Is your goal to do it faster, or just to use asm for the sake of using asm?

Doing it with 64000 virtual screens (i.e. figuring distance from every point on screen to every other point on screen) would be fast, but the overhead to calculate this would probably take 20 minutes on a 300Mhz computer. The square root table I proposed would take one array of 142240 floats (320^2 + 200^2) floats, or 8 bytes * 142240 = approximately 1.1 MB of memory. You could skip the square root table and end up using only about 1 K for the square tables, and still notice quite a gain in speed.

Let xd be a variable containing abs(x-struct[ctr].x)
Let yd be a variable containing abs(y-struct[ctr].y)
numerator is an integer variable containing 100

I am not familiar with floating point opcodes at all. I tried the above, and got several overflow errors etc. partaining to the way you're indexing the square table.

Also "fld total_dist" and "fst total_dist" get similar errors. What do these opcodes do anyhow? :)

You've asked an impossible question, "speed up my code but don't change the algorithm." The overhead of doing a for loop in C/C++ vs. ASM is probably close to 0% with any reasonable compiler. Same with the put_pixel(), it's not in the inner loop, who cares how long it takes!!!

You need to analyze what is going in inside the _INNER_ the loop. Just a quick glance shows me that you are performing a function call AND FLOATING POINT DIVISION INSIDE THE LOOP!!!! Stop this, if it must run fast get that division out of there and do ALL inner loop math in INTEGER! If you need to total stuff up, do it all and then do the division once for the entire calculation.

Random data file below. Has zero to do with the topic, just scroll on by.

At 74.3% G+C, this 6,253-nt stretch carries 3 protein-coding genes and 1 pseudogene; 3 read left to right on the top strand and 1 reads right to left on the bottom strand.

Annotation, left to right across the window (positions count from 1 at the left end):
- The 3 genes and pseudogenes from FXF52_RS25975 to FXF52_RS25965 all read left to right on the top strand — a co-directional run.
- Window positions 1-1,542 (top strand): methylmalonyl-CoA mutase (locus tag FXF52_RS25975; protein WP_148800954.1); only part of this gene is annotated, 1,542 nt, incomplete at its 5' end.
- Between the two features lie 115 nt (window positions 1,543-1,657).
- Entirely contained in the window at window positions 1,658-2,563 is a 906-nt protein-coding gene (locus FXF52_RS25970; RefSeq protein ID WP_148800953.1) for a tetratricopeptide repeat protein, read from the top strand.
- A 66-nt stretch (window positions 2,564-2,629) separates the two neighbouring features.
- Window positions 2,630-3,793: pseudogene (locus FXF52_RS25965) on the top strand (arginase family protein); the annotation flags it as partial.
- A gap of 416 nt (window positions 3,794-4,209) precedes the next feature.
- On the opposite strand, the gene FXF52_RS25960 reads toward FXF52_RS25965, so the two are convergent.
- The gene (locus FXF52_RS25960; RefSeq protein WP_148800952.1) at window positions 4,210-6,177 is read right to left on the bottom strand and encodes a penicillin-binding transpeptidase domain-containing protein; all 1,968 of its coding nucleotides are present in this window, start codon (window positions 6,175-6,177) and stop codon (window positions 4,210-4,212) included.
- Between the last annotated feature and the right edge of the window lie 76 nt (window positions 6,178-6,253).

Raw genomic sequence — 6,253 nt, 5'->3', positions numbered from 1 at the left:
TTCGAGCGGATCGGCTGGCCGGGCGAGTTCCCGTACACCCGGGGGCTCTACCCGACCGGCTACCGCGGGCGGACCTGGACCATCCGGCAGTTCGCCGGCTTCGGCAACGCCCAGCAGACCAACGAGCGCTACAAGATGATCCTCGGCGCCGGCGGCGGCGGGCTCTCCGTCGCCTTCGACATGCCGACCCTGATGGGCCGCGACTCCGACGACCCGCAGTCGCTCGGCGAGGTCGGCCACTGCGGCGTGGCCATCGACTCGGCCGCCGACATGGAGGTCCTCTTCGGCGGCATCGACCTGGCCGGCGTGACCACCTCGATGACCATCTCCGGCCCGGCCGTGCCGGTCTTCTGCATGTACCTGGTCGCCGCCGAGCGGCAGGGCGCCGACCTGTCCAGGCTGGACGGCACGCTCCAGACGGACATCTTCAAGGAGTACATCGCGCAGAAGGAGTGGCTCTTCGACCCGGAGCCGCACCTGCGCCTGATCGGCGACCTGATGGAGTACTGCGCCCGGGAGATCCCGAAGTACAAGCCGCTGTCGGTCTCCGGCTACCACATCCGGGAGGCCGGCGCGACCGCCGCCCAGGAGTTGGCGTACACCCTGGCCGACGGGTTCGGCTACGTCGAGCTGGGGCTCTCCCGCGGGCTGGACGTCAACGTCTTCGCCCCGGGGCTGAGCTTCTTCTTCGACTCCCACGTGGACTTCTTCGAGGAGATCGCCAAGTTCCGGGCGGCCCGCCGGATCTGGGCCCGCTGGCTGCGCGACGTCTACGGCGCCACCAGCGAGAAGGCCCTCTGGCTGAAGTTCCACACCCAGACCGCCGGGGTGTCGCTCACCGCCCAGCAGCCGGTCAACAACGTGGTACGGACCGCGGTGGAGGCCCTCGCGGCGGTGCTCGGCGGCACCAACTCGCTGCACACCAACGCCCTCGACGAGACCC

It's a common misconception that ASM is always faster than C/C++/Pascal/etc... This is just not so. Algorithm design usually has much more to do with speed than the language itself.

If you're going to tell me that my question is impossible, then don't try to "answer" the question for points telling me it is impossible. And I know what the common misconceptions are with C vs. ASM, and I didn't say "speed up my code by don't change the algorithm", I said I wasn't looking for help with the actual algorithm, although as scrapdog stated, it looks like there is room for optimzation there as well with some sort of integer square root algorithm I've never heard of.

I simply wanted to convert the whole entire loop, put pixel routine and the algorithm to one ASM function, but for some odd reason, you guys feel like lecturing me on why I shouldn't ask this question, the question is asked, and the question is worth a lot.

If it makes you feel better if I say that I'm trying to do this program in PURE ASM with a PURE ASM compiler, will that persuade you to answer the question? Scrapdog is the only one who attempted, but for some reason his code isn't working for me. But if this question keeps getting debated instead of answered, Scrapdog gets the points.